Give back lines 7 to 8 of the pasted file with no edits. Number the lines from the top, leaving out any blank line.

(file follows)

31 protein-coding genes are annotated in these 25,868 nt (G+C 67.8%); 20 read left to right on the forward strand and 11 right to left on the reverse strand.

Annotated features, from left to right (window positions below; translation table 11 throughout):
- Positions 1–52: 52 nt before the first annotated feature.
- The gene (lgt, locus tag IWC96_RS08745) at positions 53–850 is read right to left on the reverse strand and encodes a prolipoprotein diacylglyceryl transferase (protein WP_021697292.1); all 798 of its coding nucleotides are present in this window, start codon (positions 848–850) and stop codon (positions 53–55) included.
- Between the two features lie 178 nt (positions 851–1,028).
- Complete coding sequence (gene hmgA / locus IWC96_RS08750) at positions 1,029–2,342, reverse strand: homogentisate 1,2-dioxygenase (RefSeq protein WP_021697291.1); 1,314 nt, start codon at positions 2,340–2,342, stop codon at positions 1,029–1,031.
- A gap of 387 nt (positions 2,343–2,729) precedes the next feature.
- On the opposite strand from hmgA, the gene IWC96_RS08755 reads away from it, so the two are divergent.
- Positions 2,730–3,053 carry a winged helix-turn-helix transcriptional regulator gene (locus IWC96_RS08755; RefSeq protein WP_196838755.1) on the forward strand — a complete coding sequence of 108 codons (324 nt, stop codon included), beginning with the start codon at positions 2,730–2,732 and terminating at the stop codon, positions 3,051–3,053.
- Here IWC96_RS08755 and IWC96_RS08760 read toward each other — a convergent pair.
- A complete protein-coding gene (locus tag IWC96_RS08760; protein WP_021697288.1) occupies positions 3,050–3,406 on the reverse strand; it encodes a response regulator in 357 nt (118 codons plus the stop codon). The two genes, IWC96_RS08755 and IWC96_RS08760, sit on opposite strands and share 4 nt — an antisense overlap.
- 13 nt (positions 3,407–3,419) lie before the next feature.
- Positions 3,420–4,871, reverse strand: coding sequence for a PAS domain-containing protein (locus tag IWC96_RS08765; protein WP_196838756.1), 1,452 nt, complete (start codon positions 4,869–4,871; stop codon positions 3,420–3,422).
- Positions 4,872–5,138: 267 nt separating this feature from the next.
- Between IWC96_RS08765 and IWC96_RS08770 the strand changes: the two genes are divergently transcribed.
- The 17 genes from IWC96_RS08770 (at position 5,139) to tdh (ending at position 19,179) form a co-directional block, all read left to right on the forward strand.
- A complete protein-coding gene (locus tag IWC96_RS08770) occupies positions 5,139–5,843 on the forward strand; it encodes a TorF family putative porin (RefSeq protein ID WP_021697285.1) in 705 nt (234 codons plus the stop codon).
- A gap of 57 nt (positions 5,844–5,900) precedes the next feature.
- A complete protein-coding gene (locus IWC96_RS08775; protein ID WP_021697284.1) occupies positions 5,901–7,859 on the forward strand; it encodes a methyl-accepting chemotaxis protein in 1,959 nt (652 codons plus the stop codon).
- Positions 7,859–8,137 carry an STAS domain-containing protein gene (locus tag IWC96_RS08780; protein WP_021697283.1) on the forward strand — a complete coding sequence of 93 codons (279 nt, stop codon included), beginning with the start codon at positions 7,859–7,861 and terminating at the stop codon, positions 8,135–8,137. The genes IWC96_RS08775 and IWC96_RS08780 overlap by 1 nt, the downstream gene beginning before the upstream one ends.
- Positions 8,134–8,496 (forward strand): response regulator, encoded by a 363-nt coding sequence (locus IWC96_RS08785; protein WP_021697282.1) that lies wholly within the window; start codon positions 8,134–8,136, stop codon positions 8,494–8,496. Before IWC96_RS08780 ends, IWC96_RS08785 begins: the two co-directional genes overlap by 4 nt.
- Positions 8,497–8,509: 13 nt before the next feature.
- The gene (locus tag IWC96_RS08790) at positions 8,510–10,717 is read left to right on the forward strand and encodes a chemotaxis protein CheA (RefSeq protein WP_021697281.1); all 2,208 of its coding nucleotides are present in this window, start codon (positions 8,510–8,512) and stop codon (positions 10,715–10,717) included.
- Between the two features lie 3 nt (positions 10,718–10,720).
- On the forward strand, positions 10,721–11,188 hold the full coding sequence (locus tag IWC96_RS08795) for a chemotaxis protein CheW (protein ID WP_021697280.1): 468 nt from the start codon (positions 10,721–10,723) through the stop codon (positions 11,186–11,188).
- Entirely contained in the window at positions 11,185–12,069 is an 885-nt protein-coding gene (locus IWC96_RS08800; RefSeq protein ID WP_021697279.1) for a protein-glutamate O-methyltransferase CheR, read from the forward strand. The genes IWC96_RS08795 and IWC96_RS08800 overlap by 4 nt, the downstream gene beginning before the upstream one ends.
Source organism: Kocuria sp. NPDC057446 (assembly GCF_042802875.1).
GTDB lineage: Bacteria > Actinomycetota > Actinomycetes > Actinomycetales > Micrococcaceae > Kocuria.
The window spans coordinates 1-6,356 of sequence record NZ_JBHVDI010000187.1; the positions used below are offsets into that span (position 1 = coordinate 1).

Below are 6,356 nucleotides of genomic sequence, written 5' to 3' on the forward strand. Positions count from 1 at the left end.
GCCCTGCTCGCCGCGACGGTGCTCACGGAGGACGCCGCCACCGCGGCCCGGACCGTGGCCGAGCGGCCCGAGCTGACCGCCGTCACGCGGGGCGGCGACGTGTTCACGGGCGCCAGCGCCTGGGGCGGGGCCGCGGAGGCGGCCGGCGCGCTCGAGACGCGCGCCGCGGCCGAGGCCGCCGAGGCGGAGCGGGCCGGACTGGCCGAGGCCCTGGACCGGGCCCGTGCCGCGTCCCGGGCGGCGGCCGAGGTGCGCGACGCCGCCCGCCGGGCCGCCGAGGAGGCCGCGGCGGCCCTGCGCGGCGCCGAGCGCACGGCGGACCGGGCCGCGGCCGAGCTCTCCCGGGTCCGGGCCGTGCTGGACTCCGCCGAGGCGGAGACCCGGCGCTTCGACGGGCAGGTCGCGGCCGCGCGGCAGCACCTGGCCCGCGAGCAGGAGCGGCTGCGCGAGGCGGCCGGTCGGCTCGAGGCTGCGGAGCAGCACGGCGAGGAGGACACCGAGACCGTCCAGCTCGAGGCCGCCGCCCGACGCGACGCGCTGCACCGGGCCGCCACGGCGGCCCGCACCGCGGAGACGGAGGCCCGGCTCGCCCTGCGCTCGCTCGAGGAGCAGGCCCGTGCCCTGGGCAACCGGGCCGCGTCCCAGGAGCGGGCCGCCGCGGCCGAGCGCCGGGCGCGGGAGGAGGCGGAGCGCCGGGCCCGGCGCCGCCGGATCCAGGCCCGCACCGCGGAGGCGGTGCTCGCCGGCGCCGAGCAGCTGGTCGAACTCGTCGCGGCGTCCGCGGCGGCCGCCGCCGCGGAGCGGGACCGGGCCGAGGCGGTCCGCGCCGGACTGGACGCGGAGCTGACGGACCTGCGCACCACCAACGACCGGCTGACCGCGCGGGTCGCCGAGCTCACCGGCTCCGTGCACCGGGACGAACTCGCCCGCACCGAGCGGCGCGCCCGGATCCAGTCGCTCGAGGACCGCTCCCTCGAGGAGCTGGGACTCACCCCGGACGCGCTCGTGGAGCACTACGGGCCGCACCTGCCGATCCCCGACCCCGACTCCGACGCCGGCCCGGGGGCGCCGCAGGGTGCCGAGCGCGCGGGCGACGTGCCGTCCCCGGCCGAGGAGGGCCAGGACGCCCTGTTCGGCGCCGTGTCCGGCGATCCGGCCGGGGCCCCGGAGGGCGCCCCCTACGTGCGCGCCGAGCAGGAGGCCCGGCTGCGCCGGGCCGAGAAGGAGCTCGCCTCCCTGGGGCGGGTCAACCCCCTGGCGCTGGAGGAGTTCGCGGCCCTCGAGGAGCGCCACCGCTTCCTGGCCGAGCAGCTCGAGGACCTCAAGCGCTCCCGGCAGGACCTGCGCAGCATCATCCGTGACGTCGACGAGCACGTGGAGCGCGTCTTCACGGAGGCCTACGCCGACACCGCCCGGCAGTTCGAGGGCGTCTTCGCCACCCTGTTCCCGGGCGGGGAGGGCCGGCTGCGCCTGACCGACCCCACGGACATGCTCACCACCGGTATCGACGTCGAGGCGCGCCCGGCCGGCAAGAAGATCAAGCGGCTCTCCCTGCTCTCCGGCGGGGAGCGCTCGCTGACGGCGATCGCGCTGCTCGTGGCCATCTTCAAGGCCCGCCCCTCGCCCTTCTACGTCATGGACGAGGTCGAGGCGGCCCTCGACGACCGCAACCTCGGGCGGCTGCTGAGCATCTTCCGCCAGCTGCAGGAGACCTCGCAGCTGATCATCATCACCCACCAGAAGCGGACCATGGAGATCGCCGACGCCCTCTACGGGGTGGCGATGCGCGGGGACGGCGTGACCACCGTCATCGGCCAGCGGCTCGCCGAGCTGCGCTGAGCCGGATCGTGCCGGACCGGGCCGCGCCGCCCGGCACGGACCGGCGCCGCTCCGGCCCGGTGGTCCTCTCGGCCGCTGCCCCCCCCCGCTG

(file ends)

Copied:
- A gap of 387 nt (positions 2,343–2,729) precedes the next feature.
- On the opposite strand from hmgA, the gene IWC96_RS08755 reads away from it, so the two are divergent.